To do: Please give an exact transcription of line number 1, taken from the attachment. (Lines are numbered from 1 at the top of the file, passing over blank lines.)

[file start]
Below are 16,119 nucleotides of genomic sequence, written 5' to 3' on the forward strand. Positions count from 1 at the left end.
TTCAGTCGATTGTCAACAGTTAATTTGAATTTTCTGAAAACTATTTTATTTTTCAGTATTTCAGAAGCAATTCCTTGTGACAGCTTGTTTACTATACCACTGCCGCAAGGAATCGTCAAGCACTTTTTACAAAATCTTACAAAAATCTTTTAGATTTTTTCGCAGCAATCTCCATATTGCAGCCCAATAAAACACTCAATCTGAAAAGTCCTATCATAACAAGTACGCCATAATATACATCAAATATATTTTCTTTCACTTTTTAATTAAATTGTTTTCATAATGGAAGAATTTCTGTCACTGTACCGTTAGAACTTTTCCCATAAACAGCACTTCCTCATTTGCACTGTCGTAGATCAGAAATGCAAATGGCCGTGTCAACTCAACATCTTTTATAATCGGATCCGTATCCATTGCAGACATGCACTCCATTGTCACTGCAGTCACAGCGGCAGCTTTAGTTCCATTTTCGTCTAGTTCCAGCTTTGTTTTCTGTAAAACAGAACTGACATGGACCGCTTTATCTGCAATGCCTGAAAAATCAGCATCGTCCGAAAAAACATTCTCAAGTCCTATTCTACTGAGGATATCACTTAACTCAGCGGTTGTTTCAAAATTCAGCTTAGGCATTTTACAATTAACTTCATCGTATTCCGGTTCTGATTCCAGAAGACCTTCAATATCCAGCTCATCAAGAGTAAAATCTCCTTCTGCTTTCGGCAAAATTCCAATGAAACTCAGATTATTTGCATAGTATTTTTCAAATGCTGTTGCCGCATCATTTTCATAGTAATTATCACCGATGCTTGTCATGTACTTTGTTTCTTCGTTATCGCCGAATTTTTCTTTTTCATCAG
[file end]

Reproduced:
Below are 16,119 nucleotides of genomic sequence, written 5' to 3' on the forward strand. Positions count from 1 at the left end.